Monday, December 16, 2013

Slow and Steady: Stor e Telling April May 2012

Hare and Tortoise
Children's Illustrations, 1880
I have penned the Stor E Telling column since January of 2002 and the articles from 2002-2006 are the publications page of my website found here . I will be adding the columns from 2007 to 2012 to that page as well. However, I am in the process of checking what link URL's have changed or are now defunct. It is a time consuming process so I am taking the “slow and steady” approach via Aesop and will post the individual columns on my blog for now.

I will not be adding current columns until the following year, so if you want immediate access to the newest websites, consider becoming a member of the National Storytelling Network.
Please feel free to comment on the blog and let me know if you find this useful.


It is fitting that the theme of this issue is Storytelling World. Buckle up and get ready for a story and song filled trip around the globe!

The Children of Odin by Padraic Column, 1920. Retellings of the Norse Eddas and the Volsung Saga for young adults.
Gypsy Folk-Tales by Francis Hindes Groome, 1899 - Welsh, English, Slovak, Bohemia Gypsy Stories and more. “…fascinating reading for everyone interested in the Roma people. These are not watered down 'fairy tales,' but sophisticated and often earthy stories, with 'Adult situations.'”

Kaffir (Xhosa) Folk-Lore by George McCall Theal, 1886 - From the South African Xhosa people, a scholarly collection of Xhosa tales; part of the cultural heritage of South Africa .
Korean Tales: Being a Collection of Stories Translated from Korean Folk Lore, 1889. Legends of Rabbit and Other Animals, The Faithful Dancing Girl-Wife, The Enchanted Wine Jug and other lesser known tales can be found her.
Polish Legends, Folktales and Myths – “Many of these legends have been around for a thousand years or more. These legends, myths and stories recount the meaning behind Poland's national symbol and flag, about several of its early rulers and first king, and the dragon of Krakow.”

Portuguese folk-tales by Consiglieri Pedroso, 1882.  Meet The Enchanted Maiden, The Vain Queen, The Spell-bound Giant and more interesting characters among these thirty folktales.

Scottish Fairy and Folk Tales
-  “Art is not only a thing of bound volumes and of exhibitions; and the Scottish peasant has shown perhaps as keen a sense of it--of the story-teller's art…” Words shared by Sir George Douglas in the introduction to this lovely collection of Scottish fairy and folk tales. Printed in 1901 the work is now in the public domain.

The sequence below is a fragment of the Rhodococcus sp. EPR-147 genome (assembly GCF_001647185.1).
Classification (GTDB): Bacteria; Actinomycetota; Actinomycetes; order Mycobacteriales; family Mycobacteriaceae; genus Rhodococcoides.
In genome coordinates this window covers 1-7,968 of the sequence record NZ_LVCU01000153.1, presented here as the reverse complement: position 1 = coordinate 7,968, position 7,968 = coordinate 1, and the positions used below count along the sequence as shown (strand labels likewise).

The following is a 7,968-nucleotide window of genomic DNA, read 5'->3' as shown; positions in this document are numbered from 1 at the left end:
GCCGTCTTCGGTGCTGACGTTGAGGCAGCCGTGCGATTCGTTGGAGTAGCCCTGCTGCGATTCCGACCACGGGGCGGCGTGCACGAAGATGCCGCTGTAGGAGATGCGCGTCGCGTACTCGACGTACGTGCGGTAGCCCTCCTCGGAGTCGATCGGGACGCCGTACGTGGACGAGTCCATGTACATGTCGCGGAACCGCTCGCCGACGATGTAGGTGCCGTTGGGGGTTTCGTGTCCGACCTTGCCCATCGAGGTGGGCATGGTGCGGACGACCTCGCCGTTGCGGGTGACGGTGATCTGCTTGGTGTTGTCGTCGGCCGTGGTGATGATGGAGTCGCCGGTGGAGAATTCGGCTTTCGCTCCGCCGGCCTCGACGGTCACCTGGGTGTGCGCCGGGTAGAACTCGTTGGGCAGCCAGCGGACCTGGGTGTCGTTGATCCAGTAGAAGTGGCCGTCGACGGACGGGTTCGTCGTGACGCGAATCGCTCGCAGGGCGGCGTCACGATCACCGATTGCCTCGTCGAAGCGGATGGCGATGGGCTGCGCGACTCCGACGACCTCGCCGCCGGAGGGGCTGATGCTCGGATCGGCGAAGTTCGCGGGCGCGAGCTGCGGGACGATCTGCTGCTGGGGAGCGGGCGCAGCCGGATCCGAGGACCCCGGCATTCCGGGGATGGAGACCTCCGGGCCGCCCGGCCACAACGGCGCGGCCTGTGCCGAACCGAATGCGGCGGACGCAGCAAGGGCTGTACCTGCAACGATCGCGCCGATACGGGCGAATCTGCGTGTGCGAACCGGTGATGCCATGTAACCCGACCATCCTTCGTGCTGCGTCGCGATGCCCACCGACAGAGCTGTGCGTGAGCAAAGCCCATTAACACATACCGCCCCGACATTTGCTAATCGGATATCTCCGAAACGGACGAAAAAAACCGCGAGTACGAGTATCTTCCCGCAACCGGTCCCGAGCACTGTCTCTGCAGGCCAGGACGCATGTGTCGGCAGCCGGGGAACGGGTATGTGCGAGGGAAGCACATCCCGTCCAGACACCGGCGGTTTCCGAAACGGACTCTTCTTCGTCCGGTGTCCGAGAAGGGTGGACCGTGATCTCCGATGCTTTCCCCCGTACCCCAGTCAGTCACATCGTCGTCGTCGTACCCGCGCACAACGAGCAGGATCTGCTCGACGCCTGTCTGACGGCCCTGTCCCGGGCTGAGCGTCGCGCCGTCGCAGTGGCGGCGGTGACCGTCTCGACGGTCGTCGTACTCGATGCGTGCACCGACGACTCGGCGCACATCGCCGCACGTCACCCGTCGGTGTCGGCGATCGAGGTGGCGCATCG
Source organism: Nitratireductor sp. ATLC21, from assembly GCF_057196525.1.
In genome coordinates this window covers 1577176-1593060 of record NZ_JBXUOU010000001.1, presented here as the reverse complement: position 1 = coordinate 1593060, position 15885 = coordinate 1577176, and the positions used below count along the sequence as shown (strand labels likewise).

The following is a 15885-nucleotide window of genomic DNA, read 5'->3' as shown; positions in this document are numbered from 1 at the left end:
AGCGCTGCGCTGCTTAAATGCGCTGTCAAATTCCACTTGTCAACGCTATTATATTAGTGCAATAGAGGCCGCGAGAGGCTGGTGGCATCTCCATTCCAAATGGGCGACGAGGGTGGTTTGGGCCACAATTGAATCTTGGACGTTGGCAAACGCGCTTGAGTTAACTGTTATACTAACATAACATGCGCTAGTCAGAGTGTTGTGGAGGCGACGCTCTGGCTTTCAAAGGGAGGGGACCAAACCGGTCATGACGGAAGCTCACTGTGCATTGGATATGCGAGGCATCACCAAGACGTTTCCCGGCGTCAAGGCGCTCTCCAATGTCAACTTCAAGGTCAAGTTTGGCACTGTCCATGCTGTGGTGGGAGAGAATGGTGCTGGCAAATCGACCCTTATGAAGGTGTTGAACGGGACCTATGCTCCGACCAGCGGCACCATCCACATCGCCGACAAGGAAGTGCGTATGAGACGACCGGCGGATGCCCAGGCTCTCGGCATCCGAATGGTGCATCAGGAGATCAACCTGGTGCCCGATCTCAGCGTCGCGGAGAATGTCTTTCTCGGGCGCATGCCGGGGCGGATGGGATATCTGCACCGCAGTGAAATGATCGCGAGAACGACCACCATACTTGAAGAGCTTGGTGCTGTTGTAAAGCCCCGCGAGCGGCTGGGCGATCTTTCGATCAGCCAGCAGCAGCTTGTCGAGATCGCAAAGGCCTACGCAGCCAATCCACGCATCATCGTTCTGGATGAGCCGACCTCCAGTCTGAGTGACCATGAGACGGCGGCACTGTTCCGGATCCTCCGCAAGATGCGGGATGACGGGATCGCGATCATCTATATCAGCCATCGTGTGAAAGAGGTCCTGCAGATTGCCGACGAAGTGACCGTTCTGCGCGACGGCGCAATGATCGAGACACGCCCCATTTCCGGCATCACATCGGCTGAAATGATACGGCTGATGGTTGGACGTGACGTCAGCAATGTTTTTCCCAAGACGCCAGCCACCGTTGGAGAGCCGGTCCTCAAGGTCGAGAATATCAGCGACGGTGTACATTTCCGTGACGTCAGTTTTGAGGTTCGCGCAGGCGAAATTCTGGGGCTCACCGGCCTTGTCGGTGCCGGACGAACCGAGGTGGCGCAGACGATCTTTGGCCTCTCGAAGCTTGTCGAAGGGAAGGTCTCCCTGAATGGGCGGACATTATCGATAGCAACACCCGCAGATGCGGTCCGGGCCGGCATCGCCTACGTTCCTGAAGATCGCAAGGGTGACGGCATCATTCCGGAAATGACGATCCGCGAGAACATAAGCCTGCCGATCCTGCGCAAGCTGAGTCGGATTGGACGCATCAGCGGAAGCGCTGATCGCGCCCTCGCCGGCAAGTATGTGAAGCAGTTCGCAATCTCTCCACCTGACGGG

Story-telling Ballads by Frances Scott Jenkins, 1920. Seventy-seven storytelling ballads and poems; mermaids, witches, sad maidens and fearless lovers await.

Tibetan Folk Tales by A.L. Shelton, 1925. “The little stories in this book are told as the people sit around their boiling tea made over a three stone camp-fire… through them all run a vein of humor and the teachings of a moral truth which is quite unexpected.”

West Irish folk-tales and Romances by William Larminie, 1893. County Mayo, Donegal, Galway are just a few of the places you will visit as you wind your way through the Irish countryside through story.

I wrote four blog posts in 2011 listing a wide variety of books, filled with legends, fairy tales, folklore, etc., that are now in the public domain. You may access them with a click of the keys, and in most cases, download the entire text directly to your computer.

Public Domain: Folktales, Fairytales, Myths and Legends

Public Domain III: Folktales, Fairytales, Legends and Myths

Public Domain II: Folktales, Myths and Legends Oh My!

Public Domain: Folktales, Myths and Legends Oh My!

And if you missed any of the previous “Slow and Steady…” blog posts here are the links to the series so far.






April May 2011 
July August 2011
September October 2011
November December 2011


January, February, March 2012

Karen Chace 2013 ©

This blog post was researched and compiled by Karen Chace. Permission for private use is granted. Distribution, either electronically or on paper is prohibited without my expressed written permission. For permission please contact me at Of course, if you wish to link to my blog via your website, blog, newsletter, Facebook page or Twitter please feel free to do so; I greatly appreciate your support and personal integrity.

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